Embedded code pointers (ECPs) are stored handles of functions and continuations commonly seen in low-level binaries as well as functional or higher-order programs. ECPs are known to be very hard to support well in Hoare-logic style verification systems. As a result, existing proof-carrying code (PCC) systems have to either sacrifice the expressiveness or the modularity of program specifications, or resort to construction of complex semantic models. In Reynolds's LICS'02 paper, supporting ECPs is listed as one of the main open problems for separation logic. In this paper we present a simple and general technique for solving the ECP problem for Hoare-logic-based PCC systems. By adding a small amount of syntax to the assertion language, we show how to combine semantic consequence relation with syntactic proof techniques. The result is a new powerful framework that can perform modular reasoning on ECPs while still retaining the expressiveness of Hoare logic. We show how to use our techniques to support polymorphism, closures, and many other language extensions and how to solve the ECP problem for separation logic. Our system is fully mechanized. We give its complete soundness proof and a full verification of Reynolds's CPS-style ``list-append'' example in the Coq proof assistant.
Slides from the talk. This is joint work with Zhong Shao (Yale University). Preprint of related paper (POPL'06) can be found at http://flint.cs.yale.edu/flint/publications/xcap.html.
A major hurdle to widespread adoption of program verification is the lack of program specifications. Temporal specifications constrain the order of occurrence of events. Satisfying them is essential for a program's correctness. We developed a dynamic analysis technique to automatically infer temporal specifications of a program. We generate execution traces of the program by running a set of test cases and then analyze the properties satisfied by traces using a set of predefined patterns. In this talk, I will first explain reasons why scaling dynamic inference techniques has proven difficult. Then I will introduce solutions that enable a dynamic inference technique to scale to large programs and work effectively with the imperfect traces typically available in industrial scenarios. I will present our approximate inference algorithm, heuristics for winnowing the large number of properties inferred to a manageable set of interesting properties, and report on experiments using inferred properties. We have implemented our dynamic analysis technique in a prototype tool called Terracotta. We evaluated it on JBoss and the Windows kernel. For JBoss, our tool showed the conformance of JBoss to the J2EE specification. For Windows kernel, we inferred many of the properties checked by the Static Driver Verifier and discovered a significant bug in Windows by checking the inferred properties with the ESP verifier.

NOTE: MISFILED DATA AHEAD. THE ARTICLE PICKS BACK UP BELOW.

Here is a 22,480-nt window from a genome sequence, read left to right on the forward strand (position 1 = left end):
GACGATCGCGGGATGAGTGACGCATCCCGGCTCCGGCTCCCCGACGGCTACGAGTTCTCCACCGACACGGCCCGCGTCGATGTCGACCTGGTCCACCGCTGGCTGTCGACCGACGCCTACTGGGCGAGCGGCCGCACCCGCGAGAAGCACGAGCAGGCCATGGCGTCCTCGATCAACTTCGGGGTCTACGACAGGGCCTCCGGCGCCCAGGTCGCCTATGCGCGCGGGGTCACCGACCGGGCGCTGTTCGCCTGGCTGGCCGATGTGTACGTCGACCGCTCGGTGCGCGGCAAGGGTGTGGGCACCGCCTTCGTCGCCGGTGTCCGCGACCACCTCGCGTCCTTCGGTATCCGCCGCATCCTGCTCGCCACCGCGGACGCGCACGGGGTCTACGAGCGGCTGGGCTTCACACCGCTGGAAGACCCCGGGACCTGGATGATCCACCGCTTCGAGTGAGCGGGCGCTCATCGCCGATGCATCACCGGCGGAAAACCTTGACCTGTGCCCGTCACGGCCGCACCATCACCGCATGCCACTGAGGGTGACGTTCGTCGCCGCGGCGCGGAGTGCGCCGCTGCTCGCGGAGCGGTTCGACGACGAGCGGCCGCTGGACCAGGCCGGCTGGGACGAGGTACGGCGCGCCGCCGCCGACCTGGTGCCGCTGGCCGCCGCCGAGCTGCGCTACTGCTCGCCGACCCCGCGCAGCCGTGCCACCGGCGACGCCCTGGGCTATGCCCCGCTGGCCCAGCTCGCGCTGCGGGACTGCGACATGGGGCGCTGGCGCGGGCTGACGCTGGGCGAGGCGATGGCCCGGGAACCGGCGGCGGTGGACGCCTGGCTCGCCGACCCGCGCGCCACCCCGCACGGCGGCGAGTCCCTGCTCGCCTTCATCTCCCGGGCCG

Slides from the talk.
In this talk I will present some insights of our new flow sensitive type system for higher order programming languages. Flow-effect types are a novel form of type that combine the notion of temporal ordering inherent in type effect systems, with subtype constraint systems which focus on unordered data-flow. The resulting system achieves a high level of precision by cutting very close to the operational behavior of programs. The naive type closure algorithm completely simulates expression computation, and so is undecidable. The main technical result is development of a sound and decidable closure algorithm for flow-effect types based on a novel prune-rerun technique, to achieve bounded recursion.
Slides from the talk. Joint work with Christian Skalka and Scott Smith.